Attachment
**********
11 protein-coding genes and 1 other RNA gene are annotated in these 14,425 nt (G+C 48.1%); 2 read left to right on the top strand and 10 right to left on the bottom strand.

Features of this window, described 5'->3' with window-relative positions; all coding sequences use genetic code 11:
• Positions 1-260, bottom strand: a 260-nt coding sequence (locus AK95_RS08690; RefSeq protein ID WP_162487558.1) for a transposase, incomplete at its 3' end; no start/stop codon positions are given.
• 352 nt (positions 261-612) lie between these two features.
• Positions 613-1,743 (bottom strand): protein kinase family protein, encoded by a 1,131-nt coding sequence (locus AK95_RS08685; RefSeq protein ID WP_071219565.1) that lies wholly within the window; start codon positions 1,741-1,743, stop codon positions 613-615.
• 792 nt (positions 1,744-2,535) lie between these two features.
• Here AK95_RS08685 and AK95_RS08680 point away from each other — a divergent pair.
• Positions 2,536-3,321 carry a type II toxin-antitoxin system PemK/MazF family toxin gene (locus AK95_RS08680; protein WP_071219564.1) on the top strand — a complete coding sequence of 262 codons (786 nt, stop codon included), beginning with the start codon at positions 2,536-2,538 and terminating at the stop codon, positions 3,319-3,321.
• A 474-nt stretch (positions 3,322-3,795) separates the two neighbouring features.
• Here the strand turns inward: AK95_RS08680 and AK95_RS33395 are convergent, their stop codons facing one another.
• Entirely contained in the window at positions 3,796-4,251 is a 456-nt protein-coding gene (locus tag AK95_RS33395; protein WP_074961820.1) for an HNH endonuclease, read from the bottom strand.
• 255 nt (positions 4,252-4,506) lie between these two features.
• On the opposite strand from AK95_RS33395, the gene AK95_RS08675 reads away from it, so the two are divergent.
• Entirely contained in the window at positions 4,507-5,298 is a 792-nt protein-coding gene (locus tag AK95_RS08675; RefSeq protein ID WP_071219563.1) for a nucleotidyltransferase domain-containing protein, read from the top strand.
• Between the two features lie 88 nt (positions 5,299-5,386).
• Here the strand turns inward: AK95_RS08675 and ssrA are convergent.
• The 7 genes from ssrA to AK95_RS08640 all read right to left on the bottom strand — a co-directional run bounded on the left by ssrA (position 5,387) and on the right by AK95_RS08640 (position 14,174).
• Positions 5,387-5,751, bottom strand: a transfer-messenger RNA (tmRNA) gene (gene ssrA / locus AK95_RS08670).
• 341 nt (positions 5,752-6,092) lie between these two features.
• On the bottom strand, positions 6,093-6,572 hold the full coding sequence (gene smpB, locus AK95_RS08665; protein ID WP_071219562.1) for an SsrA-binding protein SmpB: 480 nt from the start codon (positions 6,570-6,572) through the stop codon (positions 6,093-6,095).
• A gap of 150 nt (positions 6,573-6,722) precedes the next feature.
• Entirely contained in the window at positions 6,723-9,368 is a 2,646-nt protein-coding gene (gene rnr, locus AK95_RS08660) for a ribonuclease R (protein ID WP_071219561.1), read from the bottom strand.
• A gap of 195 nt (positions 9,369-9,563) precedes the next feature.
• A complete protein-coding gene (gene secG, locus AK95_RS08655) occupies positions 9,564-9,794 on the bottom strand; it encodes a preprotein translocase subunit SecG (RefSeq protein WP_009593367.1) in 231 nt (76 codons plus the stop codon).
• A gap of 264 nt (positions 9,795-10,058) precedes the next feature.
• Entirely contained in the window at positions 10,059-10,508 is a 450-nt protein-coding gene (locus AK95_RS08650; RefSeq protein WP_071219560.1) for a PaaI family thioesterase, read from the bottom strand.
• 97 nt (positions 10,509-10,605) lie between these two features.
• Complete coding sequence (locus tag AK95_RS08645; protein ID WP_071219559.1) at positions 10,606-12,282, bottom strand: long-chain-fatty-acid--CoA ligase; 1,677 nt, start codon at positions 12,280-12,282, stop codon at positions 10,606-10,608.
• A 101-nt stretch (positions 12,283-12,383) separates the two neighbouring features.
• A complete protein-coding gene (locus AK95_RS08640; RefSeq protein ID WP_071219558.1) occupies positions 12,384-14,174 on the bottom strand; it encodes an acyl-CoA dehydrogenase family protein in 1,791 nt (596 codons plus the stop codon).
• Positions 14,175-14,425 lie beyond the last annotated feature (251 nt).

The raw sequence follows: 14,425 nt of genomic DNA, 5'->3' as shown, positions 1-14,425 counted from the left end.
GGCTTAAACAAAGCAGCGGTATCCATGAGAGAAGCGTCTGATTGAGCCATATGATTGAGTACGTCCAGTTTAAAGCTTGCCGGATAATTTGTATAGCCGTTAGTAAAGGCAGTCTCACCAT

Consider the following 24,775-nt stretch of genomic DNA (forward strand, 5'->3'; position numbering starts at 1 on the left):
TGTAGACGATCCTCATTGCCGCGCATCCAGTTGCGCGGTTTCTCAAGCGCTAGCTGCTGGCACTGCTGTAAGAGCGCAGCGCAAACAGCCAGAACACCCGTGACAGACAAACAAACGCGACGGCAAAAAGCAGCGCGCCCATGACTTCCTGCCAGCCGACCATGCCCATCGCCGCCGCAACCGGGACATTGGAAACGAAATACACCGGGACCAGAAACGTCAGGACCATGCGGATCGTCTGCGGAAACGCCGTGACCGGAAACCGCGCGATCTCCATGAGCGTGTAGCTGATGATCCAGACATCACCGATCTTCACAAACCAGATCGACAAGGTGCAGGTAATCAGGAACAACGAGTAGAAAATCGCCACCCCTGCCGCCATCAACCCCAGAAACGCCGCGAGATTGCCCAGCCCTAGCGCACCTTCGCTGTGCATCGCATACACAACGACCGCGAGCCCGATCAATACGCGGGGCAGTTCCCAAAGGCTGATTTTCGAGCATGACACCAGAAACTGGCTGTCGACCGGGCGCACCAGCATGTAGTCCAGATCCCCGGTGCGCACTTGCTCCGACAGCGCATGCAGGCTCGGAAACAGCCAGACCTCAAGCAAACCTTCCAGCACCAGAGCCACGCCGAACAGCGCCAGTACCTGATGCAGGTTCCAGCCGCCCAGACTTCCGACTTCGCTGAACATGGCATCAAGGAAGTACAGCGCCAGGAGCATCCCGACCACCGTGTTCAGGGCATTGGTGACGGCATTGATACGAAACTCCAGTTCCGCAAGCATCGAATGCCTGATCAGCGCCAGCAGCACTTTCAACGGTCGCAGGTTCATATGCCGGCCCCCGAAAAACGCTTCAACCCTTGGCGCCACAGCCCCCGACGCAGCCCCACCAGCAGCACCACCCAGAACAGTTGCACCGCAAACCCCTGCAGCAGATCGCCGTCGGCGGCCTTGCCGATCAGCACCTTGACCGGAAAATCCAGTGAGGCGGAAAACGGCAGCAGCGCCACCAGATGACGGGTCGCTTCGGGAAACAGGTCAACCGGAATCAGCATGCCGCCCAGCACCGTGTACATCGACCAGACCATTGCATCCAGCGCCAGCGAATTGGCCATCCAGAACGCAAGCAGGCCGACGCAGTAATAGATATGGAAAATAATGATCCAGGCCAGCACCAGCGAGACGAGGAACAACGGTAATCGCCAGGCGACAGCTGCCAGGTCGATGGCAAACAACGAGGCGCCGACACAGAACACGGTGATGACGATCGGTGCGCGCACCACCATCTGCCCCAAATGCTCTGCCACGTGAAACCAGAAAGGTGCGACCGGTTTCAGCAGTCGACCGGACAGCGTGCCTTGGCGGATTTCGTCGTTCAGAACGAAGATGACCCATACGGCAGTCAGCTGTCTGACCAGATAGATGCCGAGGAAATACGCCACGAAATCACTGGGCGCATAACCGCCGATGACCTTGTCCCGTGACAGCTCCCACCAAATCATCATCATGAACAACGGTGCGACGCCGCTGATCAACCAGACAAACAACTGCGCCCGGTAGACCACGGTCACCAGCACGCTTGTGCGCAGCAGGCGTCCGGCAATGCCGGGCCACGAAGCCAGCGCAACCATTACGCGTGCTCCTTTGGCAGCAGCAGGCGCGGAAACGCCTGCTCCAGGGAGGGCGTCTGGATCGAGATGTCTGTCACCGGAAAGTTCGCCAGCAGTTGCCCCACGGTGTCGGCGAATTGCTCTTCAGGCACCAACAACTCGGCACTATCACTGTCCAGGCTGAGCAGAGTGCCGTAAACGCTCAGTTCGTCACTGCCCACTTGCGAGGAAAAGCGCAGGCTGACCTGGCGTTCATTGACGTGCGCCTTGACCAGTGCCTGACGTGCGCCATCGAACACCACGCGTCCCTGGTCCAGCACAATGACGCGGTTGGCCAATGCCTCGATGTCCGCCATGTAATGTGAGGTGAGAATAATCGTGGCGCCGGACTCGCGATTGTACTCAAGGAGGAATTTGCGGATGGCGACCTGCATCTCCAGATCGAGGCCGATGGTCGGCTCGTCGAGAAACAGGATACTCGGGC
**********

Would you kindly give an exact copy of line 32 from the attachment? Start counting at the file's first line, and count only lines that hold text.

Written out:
The raw sequence follows: 14,425 nt of genomic DNA, 5'->3' as shown, positions 1-14,425 counted from the left end.